Friday, June 8, 2012

NDP drops in Nova Scotia, PCs lead in New Brunswick

The Corporate Research Associates' much anticipated Atlantic Quarterly was released yesterday, with poll results for the four Atlantic provinces. In the two largest provinces, and those scheduled to go to the polls next, the New Democrats have taken a step backwards over the last few months. In one that is of little consequence, in the other it puts the government at risk.
The next election in Nova Scotia is expected for the spring, as Darrell Dexter tries to get a second mandate after winning the 2009 vote. But his NDP is losing support, as it has dropped nine points since CRA's last set of polls in February. The NDP still leads, however, with 35%. But their lead has been reduced by 15 points, as the Liberals are up six to 33%.

The Progressive Conservatives are also up, gaining three points to reach 28%. The three parties are bunched up, making for a potentially close election next year. The Greens were up one point to 4%.

The news improves for the Liberals when you look at the Best Premier numbers: Stephen McNeil tops that poll with 27% (+6), while Dexter stands at 23% (-6). That puts him narrowly ahead of PC leader Jamie Baillie, who is seen as the best option for premier by 21% of Nova Scotians.

Satisfaction in Dexter's government has also fallen, by seven points to 41%. Overall, this is the worst set of numbers for the Nova Scotia NDP in over a year. With another year to go before the province voters, Dexter will have to turn things around.

But things could be worse for him. With this small lead, the New Democrats would likely still win the election by taking 28 seats. The Liberals and would capture 13 and the Tories 11.

Note: An earlier version of this post had the Liberals and Tories tied with 12 seats each.

The NDP is helped by its dominance in Halifax, where it wins 14 seats to four for the Liberals. They also win the majority of the seats in Fundy and central regions, taking seven to the Tories' four.

Cape Breton is more evenly divided, with the PCs taking three, the Liberals four, and the NDP two, while the Valley and the South Shore splits with five apiece for the NDP and the Liberals and four for the Tories.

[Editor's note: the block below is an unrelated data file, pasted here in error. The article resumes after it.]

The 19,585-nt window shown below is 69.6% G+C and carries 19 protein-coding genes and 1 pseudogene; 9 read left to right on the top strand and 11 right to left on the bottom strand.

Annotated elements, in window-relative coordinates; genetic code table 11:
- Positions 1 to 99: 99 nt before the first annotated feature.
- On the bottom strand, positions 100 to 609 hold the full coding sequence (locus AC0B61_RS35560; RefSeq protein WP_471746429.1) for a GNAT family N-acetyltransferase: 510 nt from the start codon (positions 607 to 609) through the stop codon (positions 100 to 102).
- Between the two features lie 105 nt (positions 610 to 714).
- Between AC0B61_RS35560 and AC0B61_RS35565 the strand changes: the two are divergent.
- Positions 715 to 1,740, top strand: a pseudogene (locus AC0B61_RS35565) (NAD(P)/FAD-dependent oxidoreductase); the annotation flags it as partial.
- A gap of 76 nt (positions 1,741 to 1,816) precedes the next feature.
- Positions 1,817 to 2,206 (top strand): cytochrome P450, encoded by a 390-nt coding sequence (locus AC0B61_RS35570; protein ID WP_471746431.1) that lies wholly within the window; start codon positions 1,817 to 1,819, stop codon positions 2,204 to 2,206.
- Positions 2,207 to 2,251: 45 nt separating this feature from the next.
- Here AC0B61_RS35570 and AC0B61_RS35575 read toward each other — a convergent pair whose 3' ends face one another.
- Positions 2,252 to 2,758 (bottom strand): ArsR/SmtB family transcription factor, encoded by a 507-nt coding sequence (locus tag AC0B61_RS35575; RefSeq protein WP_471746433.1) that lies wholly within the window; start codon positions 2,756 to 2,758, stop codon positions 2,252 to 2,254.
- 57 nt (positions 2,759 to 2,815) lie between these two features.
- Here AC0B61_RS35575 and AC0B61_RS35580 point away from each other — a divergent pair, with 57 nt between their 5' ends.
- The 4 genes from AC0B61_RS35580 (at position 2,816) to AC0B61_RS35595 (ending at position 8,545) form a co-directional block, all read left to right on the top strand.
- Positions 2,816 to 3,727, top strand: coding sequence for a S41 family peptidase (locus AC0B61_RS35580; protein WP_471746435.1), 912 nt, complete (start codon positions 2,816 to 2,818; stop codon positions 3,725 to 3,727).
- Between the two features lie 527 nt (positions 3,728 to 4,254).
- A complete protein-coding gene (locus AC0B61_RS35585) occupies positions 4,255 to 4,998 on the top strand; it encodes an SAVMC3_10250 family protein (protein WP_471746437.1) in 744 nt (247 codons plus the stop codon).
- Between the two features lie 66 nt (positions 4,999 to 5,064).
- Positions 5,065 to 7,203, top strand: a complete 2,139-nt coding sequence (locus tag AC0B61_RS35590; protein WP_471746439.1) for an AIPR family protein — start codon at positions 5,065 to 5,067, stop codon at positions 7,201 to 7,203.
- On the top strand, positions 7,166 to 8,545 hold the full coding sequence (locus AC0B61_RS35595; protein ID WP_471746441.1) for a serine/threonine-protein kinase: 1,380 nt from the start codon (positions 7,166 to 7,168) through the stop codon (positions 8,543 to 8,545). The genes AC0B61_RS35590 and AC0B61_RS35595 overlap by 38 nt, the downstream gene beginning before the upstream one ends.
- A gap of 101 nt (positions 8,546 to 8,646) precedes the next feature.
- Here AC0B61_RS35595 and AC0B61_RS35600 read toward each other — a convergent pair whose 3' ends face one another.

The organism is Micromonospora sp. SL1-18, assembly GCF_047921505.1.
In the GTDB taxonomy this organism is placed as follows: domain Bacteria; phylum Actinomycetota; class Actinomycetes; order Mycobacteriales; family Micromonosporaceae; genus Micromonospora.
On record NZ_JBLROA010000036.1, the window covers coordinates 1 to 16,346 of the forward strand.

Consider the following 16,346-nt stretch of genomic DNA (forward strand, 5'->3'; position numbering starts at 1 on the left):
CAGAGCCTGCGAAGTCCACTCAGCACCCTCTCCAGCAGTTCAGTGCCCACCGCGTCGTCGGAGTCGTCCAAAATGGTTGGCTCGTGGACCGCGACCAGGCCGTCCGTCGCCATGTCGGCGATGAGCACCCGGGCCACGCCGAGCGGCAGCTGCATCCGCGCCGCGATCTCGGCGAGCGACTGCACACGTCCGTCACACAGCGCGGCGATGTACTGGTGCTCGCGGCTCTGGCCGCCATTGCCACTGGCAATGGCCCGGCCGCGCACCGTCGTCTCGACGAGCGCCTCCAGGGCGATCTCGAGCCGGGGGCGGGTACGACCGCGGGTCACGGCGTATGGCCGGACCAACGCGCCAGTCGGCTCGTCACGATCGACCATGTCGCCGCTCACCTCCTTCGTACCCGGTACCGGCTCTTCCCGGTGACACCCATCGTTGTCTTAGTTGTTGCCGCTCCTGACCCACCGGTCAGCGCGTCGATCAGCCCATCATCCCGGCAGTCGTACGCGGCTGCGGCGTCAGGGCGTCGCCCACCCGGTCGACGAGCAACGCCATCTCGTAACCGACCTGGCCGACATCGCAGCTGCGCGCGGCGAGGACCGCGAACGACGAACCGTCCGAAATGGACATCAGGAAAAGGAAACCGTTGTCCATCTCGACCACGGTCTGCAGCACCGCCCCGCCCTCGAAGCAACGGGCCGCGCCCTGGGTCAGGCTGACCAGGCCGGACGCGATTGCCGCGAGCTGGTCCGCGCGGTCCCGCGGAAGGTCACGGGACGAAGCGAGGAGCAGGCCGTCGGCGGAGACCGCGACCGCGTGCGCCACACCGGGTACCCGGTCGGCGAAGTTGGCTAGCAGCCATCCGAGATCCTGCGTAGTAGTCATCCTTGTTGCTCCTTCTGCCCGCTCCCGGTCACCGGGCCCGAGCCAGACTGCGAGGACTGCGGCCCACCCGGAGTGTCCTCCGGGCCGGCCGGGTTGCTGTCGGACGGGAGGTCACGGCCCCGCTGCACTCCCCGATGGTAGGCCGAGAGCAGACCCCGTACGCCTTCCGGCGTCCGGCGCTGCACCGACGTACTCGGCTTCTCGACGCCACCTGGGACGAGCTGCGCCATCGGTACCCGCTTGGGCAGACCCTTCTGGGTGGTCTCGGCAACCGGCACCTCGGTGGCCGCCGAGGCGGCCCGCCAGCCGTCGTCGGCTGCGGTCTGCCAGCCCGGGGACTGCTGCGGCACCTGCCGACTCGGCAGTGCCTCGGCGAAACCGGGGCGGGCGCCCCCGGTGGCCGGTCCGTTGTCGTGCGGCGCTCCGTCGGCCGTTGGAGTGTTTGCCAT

But this is a very difficult game for Dexter to play. Though his vote efficiency is better, and so inflates his lead in the polls, he is near the tipping point. Seven of the seats that go to the NDP in the projection are won by 5% or less, meaning that the NDP could be easily reduced to a very shaky minority.

The Premier of New Brunswick is facing no such problem, as David Alward's Progressive Conservatives are still comfortably ahead of the leaderless Liberals.
Alward's Tories have slipped only one point since February, and lead with 44% support. The Liberals are up one point to 32%, while the New Democrats are down three points to 19%. The Greens are up two to 5%.

Though Alward's 14-point edge from 2010 has been reduced slightly to 12 points, he is nevertheless well in control of the situation in the province. His personal numbers are up, as he is seen as the best option for premier by 37% of New Brunswickers, an increase of six points. A hypothetical Liberal leader is unchanged at 17%, while Dominic Cardy of the NDP is up one point to 12%. Satisfaction with the Alward government sits at 45%, down two points since February.

All in all, with a margin of error of almost five points, it seems that New Brunswick is holding pretty steady. Undoubtedly things could be shaken up when the Liberals choose their next leader, but there doesn't seem to be a saviour among the candidates just yet.

With these numbers, Alward would be re-elected to a majority government with 38 seats, with the Liberals taking 13 and the New Democrats winning four - up from the zero they currently hold in the legislature.

The Progressive Conservatives win the majority of the seats in every region of the province except the northeast, where they win five to the Liberals' six and the NDP's two. They win nine seats in the southwest (Saint John), nine in the central part of the province (Fredericton), seven in the northwest, and eight in the southeast (Moncton).

The Liberals take six in the southeast and one in the southwest, while the NDP wins their two other seats in Saint John.

While it doesn't change the complexion of the government, this poll does change the complexion of the opposition. The N.B. New Democrats have never won more than a single seat in a general election - winning four would be remarkable. Cardy will be gunning for the party's first seat in the legislature since the 2003 election in Rothesay, where a by-election is scheduled for the end of the month. The odds are stacked against him, but the NDP is doing well in the Saint John region so anything could happen.